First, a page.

So this guy, Douglas Engelbart. Apparently he invented a bunch of stuff that we use in tandem with the computer and Internet today, from the computer mouse (personally I rarely use a mouse these days, opting instead for touchpads and pen tablets but..) to hypertext.
Also according to this website his ideas were probably inspired in large part by Vannevar Bush's "As We May Think", which makes sense when considering that Bush's ideas, while revolutionary were also stuck in the realm of the "What if?" No surprise then that Engelbart was able to take Bush's theories and apply them to a much cleaner, sleeker input format, even if his original mouse design did look rather ghetto:
Still, a mouse definitely provides a less cumbersome means of interacting with a computer than Bush's desk-hogging assortment of levers and cranks (if you really stop to think about it operating a machine like that would probably take some coaching in itself...although given the various keyboard shortcuts and accessories available for computers today we've probably come full circle in terms of complexity).
An interesting question posed to Engelbart in an interview contrasts the mouse with other forms of navigation, such as touchscreens and "light pens" where he discusses the merits (and specifically precision) of a mouse as compared to the other devices. Certainly this is something that has held true till today, even in the field of PC gaming where professionals tout the advantages in precision by using computer mice.
Conversely however it is also interesting to note how the times and technology have changed since Engelbart's time, as we see devices such as touchscreens and "light pens" (e.g. Wacom's range of casual and professional pen tablets) come into their own in specific or even mainstream uses such as the Nintendo DS, or iPhone/iPad. Of course, this doesn't mean that Engelbart's work and promotion on computer mice was wrong, but it is interesting to note how various factors promote and restrict certain types of interfaces and media, and how these perceptions change over time (as they will inevitably change again after our's). Maybe it'll look something like this:
Nevertheless, all of this belies the fact that Engelbart's overall purpose was less interface and more an attempt to "augment human intellect":
"By 'augmenting human intellect' we mean increasing the capability of a man to approach a complex problem situation, to gain comprehension to suit his particular needs, and to derive solutions to problems. Increased capability in this respect is taken to mean a mixture of the following: more-rapid comprehension, better comprehension, the possibility of gaining a useful degree of comprehension in a situation that previously was too complex, speedier solutions, better solutions, and the possibility of finding solutions to problems that before seemed insoluble. And by "complex situations" we include the professional problems of diplomats, executives, social scientists, life scientists, physical scientists, attorneys, designers—whether the problem situation exists for twenty minutes or twenty years. We do not speak of isolated clever tricks that help in particular situations. We refer to a way of life in an integrated domain where hunches, cut-and-try, intangibles, and the human "feel for a situation" usefully co-exist with powerful concepts, streamlined terminology and notation, sophisticated methods, and high-powered electronic aids." -Internet Pioneers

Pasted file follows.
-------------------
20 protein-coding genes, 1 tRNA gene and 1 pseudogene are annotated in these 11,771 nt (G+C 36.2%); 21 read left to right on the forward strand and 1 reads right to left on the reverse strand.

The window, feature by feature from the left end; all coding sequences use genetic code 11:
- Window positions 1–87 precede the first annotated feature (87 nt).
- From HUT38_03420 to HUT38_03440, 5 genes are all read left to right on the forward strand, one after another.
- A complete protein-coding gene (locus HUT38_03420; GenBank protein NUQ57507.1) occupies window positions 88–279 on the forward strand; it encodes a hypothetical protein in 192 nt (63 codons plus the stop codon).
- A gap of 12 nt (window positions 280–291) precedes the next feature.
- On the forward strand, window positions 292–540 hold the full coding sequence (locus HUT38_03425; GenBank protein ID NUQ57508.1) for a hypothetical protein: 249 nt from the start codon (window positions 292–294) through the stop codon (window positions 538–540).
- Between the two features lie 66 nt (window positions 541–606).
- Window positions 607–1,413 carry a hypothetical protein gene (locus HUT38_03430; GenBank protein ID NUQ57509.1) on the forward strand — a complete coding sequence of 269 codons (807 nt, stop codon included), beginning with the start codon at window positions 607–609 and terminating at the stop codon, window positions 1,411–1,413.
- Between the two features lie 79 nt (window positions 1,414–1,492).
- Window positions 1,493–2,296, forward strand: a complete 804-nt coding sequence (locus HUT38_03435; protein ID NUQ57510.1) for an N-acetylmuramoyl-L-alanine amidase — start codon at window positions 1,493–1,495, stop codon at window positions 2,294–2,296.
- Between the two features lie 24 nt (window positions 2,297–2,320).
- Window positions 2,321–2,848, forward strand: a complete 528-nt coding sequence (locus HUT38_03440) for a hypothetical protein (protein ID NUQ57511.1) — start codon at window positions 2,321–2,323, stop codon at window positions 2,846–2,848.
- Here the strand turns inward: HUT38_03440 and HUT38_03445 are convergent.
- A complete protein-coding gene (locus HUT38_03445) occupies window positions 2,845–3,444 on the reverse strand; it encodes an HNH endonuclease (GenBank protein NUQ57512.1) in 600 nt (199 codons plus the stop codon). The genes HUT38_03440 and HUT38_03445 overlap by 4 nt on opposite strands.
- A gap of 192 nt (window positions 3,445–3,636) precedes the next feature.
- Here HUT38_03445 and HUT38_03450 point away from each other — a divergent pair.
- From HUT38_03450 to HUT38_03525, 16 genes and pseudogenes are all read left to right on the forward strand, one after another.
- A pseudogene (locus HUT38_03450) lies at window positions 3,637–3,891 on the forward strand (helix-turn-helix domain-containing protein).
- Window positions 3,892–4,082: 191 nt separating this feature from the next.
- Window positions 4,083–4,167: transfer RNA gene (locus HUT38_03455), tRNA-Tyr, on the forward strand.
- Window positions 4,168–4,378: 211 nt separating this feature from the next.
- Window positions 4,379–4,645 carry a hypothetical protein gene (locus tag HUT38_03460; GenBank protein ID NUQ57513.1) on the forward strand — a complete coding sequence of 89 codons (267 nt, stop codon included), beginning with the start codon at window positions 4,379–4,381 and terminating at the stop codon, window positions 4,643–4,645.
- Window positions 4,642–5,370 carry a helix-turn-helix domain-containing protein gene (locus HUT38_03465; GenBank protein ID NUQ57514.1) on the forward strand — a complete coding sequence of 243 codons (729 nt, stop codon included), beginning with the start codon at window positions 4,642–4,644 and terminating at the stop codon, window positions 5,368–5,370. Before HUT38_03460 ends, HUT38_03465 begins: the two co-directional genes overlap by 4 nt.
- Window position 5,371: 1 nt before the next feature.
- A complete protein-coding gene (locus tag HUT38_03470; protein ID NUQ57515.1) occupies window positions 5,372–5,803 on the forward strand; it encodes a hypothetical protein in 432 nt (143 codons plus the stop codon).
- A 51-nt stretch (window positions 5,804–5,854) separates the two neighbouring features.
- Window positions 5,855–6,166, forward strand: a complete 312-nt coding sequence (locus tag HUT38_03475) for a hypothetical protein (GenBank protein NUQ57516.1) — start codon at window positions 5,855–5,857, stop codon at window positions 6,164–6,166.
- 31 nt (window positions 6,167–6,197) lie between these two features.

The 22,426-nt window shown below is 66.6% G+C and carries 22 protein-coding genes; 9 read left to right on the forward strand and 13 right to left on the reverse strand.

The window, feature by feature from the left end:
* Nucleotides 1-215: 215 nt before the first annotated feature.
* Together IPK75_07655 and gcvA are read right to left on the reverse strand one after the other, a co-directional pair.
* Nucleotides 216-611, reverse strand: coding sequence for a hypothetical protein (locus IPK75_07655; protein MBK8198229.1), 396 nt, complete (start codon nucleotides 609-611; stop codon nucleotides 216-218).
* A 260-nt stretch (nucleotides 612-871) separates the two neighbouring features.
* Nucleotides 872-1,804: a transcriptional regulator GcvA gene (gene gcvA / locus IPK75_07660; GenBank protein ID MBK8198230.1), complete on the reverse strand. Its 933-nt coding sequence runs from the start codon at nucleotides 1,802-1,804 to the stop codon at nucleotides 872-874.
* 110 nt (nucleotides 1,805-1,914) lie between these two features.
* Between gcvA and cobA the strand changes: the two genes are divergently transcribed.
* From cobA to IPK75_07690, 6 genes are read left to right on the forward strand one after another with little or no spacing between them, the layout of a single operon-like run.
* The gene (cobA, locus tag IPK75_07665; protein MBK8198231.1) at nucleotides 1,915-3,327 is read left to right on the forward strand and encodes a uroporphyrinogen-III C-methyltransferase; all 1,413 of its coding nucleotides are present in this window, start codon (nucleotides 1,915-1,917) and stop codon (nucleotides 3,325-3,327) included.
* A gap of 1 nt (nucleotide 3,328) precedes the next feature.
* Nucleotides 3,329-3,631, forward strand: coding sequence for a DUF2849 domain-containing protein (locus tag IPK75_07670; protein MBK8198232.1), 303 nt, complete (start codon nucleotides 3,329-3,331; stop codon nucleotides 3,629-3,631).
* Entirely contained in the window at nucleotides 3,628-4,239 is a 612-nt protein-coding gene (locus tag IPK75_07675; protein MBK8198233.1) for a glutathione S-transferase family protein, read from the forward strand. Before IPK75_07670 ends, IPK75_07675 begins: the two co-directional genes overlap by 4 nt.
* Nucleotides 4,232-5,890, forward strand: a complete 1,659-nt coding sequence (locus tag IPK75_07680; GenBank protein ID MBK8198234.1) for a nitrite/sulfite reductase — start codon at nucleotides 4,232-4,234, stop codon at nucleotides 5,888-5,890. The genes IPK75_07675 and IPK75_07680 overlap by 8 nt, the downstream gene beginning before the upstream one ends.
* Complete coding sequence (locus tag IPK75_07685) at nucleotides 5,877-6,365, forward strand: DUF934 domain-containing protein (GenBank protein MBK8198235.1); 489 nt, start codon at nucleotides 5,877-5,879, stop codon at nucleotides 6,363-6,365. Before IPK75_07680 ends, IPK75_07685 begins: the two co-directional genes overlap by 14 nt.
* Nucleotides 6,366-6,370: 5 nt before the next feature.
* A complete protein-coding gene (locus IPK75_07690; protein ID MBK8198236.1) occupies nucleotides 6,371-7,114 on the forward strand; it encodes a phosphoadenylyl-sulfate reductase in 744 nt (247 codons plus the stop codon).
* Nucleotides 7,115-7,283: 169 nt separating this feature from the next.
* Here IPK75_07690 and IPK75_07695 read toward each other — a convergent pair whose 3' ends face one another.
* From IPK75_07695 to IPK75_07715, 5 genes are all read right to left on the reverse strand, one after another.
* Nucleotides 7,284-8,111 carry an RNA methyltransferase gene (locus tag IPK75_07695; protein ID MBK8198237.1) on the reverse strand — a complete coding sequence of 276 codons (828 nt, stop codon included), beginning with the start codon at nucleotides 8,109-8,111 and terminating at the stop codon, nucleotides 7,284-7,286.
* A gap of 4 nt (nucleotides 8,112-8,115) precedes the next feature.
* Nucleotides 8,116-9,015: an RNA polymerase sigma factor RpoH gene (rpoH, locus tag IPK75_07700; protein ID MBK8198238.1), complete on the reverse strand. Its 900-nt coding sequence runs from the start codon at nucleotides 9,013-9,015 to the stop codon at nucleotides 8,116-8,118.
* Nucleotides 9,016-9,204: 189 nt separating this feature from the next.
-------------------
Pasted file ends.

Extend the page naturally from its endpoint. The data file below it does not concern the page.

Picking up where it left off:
What this basically comes down to is an attempt to aid people's attempts at knowledge, understanding and the very human desire to think, which may sound familiar because it was exactly what Bush was trying to achieve, in concept, with his mimicry of human thought processes and association via the Memex (remember: Memory Index). Never mind that the actual form and mode of interaction between the Memex and Engelbart's mouse (or even modern devices today) ended up being so very different, the central, repeating concept was to aid what they saw as the natural pursuit of knowledge and understanding (an understandable viewpoint and carry-over from the post-WWII backdrop in which they envisioned these ideas).
The thing is, it's all well and good to want to aid human thought processes, but the question to consider when you actually get down and dirty with it is, "How?" It's here that it becomes interesting to look at the myriad forms of interfaces again and something you get from that is that so many people see "the solution" in so many ways. So maybe there really isn't one answer, but in place of that there may be "one concept" to keep in mind: Naturalness.
What I mean by "naturalness" is the feel of an interface, the feel that whatever way you interact with, the motions, buttons, thought processes involved becomes second nature and more or less an extension of your body and natural range of motion. Note however that a means of interaction that is lacking in naturalness may be re-examined upon the introduction of new technologies (or even improved, cheaper versions of existing ones). One example of this would be the "impractical" use of touchscreens during Engelbart's time (and even a few years ago when Microsoft first unveiled their Surface platform to a lukewarm reception). However, take what is essentially the same technology, shrink the size of the device and you basically have a best-seller in what is essentially the iPad. An interface has gained sufficient "naturalness" to work.